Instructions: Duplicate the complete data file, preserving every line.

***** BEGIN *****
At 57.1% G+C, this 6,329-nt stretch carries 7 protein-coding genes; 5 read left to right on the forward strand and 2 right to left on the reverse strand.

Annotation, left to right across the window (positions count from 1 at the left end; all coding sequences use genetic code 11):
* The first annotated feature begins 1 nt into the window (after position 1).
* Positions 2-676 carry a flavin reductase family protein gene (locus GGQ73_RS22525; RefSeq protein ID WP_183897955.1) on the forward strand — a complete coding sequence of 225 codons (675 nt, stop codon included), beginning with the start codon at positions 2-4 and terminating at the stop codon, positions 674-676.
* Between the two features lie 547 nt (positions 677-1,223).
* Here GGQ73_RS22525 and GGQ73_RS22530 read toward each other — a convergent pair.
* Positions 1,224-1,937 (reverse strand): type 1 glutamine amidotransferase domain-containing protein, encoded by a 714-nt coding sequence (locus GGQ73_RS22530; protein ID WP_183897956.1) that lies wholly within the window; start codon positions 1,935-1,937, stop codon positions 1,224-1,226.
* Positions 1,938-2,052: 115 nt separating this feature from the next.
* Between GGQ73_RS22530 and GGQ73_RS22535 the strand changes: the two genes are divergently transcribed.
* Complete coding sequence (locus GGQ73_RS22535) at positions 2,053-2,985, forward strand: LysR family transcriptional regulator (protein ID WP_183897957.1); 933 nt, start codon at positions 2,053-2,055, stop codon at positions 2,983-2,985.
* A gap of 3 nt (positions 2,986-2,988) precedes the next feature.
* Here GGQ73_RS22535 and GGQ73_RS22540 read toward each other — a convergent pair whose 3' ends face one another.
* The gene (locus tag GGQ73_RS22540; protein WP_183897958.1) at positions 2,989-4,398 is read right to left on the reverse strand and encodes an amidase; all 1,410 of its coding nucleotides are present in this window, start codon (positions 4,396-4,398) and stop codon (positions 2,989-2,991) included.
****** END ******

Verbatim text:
At 57.1% G+C, this 6,329-nt stretch carries 7 protein-coding genes; 5 read left to right on the forward strand and 2 right to left on the reverse strand.

Annotation, left to right across the window (positions count from 1 at the left end; all coding sequences use genetic code 11):
* The first annotated feature begins 1 nt into the window (after position 1).
* Positions 2-676 carry a flavin reductase family protein gene (locus GGQ73_RS22525; RefSeq protein ID WP_183897955.1) on the forward strand — a complete coding sequence of 225 codons (675 nt, stop codon included), beginning with the start codon at positions 2-4 and terminating at the stop codon, positions 674-676.
* Between the two features lie 547 nt (positions 677-1,223).
* Here GGQ73_RS22525 and GGQ73_RS22530 read toward each other — a convergent pair.
* Positions 1,224-1,937 (reverse strand): type 1 glutamine amidotransferase domain-containing protein, encoded by a 714-nt coding sequence (locus GGQ73_RS22530; protein ID WP_183897956.1) that lies wholly within the window; start codon positions 1,935-1,937, stop codon positions 1,224-1,226.
* Positions 1,938-2,052: 115 nt separating this feature from the next.
* Between GGQ73_RS22530 and GGQ73_RS22535 the strand changes: the two genes are divergently transcribed.
* Complete coding sequence (locus GGQ73_RS22535) at positions 2,053-2,985, forward strand: LysR family transcriptional regulator (protein ID WP_183897957.1); 933 nt, start codon at positions 2,053-2,055, stop codon at positions 2,983-2,985.
* A gap of 3 nt (positions 2,986-2,988) precedes the next feature.
* Here GGQ73_RS22535 and GGQ73_RS22540 read toward each other — a convergent pair whose 3' ends face one another.
* The gene (locus tag GGQ73_RS22540; protein WP_183897958.1) at positions 2,989-4,398 is read right to left on the reverse strand and encodes an amidase; all 1,410 of its coding nucleotides are present in this window, start codon (positions 4,396-4,398) and stop codon (positions 2,989-2,991) included.